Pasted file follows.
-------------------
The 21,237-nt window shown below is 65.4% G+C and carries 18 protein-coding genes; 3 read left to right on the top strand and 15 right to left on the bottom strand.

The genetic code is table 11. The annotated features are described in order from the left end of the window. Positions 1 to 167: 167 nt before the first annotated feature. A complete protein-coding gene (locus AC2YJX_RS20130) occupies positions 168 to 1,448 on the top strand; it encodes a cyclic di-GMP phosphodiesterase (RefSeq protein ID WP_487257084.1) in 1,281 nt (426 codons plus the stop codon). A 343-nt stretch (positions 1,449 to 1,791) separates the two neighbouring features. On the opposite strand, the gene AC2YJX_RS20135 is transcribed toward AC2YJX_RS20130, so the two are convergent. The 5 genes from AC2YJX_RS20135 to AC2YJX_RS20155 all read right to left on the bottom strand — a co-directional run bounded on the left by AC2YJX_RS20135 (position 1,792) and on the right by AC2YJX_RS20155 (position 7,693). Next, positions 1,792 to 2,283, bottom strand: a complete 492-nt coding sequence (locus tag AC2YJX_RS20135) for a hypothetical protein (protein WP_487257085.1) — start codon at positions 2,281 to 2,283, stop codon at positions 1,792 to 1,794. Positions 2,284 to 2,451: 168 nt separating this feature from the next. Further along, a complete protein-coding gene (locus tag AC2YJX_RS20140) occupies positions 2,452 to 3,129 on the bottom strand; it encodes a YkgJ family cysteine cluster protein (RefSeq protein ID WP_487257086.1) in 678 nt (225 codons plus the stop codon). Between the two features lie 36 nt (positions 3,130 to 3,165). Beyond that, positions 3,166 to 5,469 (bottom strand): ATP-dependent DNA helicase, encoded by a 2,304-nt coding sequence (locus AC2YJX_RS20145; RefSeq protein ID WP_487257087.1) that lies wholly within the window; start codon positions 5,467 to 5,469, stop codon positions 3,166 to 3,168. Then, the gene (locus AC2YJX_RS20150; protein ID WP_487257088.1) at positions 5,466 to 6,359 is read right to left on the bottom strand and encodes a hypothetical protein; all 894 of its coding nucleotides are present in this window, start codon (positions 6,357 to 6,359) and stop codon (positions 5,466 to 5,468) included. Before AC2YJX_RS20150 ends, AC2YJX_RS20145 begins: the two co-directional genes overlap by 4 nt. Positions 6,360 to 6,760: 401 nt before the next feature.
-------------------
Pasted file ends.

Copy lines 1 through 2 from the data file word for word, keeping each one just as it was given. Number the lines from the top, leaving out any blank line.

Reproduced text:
The 21,237-nt window shown below is 65.4% G+C and carries 18 protein-coding genes; 3 read left to right on the top strand and 15 right to left on the bottom strand.

The genetic code is table 11. The annotated features are described in order from the left end of the window. Positions 1 to 167: 167 nt before the first annotated feature. A complete protein-coding gene (locus AC2YJX_RS20130) occupies positions 168 to 1,448 on the top strand; it encodes a cyclic di-GMP phosphodiesterase (RefSeq protein ID WP_487257084.1) in 1,281 nt (426 codons plus the stop codon). A 343-nt stretch (positions 1,449 to 1,791) separates the two neighbouring features. On the opposite strand, the gene AC2YJX_RS20135 is transcribed toward AC2YJX_RS20130, so the two are convergent. The 5 genes from AC2YJX_RS20135 to AC2YJX_RS20155 all read right to left on the bottom strand — a co-directional run bounded on the left by AC2YJX_RS20135 (position 1,792) and on the right by AC2YJX_RS20155 (position 7,693). Next, positions 1,792 to 2,283, bottom strand: a complete 492-nt coding sequence (locus tag AC2YJX_RS20135) for a hypothetical protein (protein WP_487257085.1) — start codon at positions 2,281 to 2,283, stop codon at positions 1,792 to 1,794. Positions 2,284 to 2,451: 168 nt separating this feature from the next. Further along, a complete protein-coding gene (locus tag AC2YJX_RS20140) occupies positions 2,452 to 3,129 on the bottom strand; it encodes a YkgJ family cysteine cluster protein (RefSeq protein ID WP_487257086.1) in 678 nt (225 codons plus the stop codon). Between the two features lie 36 nt (positions 3,130 to 3,165). Beyond that, positions 3,166 to 5,469 (bottom strand): ATP-dependent DNA helicase, encoded by a 2,304-nt coding sequence (locus AC2YJX_RS20145; RefSeq protein ID WP_487257087.1) that lies wholly within the window; start codon positions 5,467 to 5,469, stop codon positions 3,166 to 3,168. Then, the gene (locus AC2YJX_RS20150; protein ID WP_487257088.1) at positions 5,466 to 6,359 is read right to left on the bottom strand and encodes a hypothetical protein; all 894 of its coding nucleotides are present in this window, start codon (positions 6,357 to 6,359) and stop codon (positions 5,466 to 5,468) included. Before AC2YJX_RS20150 ends, AC2YJX_RS20145 begins: the two co-directional genes overlap by 4 nt. Positions 6,360 to 6,760: 401 nt before the next feature.